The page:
• The availability of next generation sequencing in the last 10-15 years has revolutionized the field of environmental microbiology. Although most of the microbial world remains to be discovered and explored, we are now starting to find answers to some central ecological questions such as: What microbes are present in various ecosystems? What is the distribution of each type of organism? What are their roles (functions)? How does each role relate to the magnitude of microbial activity? What factors influence microbial activity and interactions? We will explore the questions in the context of the human and cheese microbiomes. The topics will include microbial diversity, microbial evolution, phylogeny, physiology, metabolism, community ecology, genomics, metagenomics and proteomics. Through reading of original papers on the human microbiome, we will examine recent advances made in microbial ecology and critically analyze the role of microorganisms on human health and beyond. Students will have the opportunity to design and conduct an independent research project to explore the cheese microbiome.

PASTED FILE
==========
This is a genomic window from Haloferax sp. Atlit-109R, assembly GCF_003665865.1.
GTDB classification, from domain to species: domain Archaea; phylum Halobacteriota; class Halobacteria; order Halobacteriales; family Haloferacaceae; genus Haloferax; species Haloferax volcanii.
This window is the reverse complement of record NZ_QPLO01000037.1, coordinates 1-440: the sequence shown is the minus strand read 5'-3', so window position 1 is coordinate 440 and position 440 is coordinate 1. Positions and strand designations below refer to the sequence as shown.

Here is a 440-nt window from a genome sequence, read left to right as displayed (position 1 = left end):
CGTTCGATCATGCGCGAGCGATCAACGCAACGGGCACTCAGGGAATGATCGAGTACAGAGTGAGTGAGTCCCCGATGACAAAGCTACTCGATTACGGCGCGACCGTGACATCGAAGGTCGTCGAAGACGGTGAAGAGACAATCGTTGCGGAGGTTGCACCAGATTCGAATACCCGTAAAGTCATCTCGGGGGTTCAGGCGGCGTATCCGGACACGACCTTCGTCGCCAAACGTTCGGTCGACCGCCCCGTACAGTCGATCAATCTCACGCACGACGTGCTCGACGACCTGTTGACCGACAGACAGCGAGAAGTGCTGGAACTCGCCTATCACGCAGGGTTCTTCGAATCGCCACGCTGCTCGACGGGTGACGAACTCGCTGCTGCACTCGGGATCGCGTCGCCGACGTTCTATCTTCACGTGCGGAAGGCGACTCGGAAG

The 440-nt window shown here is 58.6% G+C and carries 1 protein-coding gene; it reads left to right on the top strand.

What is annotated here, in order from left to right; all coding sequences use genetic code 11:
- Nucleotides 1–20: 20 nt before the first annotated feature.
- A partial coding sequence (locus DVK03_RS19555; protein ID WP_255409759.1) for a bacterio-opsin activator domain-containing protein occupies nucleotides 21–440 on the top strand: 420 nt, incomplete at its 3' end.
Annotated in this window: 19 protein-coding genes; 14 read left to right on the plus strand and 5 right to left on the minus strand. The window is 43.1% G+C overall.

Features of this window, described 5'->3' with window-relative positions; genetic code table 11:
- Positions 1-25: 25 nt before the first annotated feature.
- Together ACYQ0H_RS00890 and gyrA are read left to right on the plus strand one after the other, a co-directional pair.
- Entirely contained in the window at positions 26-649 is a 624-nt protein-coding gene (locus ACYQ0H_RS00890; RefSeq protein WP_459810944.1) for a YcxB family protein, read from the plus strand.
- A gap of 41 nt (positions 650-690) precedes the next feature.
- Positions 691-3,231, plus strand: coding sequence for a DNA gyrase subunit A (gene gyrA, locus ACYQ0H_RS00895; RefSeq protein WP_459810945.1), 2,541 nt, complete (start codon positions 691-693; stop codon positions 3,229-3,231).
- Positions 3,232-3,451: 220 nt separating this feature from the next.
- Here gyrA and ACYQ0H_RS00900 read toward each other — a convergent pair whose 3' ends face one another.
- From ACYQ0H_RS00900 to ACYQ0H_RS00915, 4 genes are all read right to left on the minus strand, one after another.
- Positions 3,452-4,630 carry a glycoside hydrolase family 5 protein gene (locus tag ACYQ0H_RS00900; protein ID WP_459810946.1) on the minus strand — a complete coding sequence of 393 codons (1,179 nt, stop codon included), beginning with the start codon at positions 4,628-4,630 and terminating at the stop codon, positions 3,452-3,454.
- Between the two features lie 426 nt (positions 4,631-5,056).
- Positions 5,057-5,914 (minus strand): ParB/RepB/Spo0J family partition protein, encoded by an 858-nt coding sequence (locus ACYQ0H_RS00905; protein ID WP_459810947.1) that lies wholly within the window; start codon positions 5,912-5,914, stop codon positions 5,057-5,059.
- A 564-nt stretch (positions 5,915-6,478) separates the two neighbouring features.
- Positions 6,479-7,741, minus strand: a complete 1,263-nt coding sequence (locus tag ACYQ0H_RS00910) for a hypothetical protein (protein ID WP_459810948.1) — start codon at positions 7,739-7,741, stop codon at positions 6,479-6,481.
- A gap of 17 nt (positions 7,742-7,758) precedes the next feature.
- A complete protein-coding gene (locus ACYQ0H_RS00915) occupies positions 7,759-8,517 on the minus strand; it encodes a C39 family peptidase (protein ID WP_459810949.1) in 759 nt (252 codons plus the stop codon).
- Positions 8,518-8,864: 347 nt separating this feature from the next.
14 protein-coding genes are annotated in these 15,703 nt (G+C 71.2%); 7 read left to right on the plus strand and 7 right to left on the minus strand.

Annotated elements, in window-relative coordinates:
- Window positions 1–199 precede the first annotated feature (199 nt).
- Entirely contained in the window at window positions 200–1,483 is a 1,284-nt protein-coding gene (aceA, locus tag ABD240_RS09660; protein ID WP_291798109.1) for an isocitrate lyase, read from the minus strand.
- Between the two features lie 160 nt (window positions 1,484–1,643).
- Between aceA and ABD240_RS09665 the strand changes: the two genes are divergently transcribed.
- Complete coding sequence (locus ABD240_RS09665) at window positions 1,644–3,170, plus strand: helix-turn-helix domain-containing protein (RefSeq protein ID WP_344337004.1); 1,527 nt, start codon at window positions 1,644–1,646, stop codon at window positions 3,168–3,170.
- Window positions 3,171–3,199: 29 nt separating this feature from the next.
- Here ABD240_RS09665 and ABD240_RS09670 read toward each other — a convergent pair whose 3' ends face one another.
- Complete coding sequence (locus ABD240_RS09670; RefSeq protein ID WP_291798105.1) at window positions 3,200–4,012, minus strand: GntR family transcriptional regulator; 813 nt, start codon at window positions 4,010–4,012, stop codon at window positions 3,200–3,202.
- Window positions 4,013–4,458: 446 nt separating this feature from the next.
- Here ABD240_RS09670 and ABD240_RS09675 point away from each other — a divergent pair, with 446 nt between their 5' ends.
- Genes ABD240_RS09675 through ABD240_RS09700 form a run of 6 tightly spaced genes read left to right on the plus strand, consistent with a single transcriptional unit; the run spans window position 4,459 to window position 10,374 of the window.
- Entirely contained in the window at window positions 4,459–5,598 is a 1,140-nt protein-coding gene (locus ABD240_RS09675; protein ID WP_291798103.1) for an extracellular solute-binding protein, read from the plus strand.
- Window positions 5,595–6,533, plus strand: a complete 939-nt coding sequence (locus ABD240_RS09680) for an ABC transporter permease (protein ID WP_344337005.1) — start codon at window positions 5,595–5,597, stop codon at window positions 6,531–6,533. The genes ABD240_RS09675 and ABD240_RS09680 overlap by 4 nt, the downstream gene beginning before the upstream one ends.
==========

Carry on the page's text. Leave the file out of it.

• A foundation course that focuses on the study of life at the cellular and molecular level, including eukaryotic and prokaryotic cell structure, function of biological macromolecules, molecular genetics, cellular metabolism, and key topics in cell biology. This course will provide the fundamental tools for exploration of cellular and molecular biology with the aim of enhancing conceptual understanding. Laboratories focus on experimental approaches to these topics. This course is intended for students who, because of their previous biology, chemistry or math preparation, would benefit from additional academic support for the study of introductory biology, or who do not meet the prerequisites to enroll in BISC 110. Includes two additional class meetings per week. Students in BISC 110P must enroll in BISC 110P lab. Students must attend lab during the first week in order to continue in the course.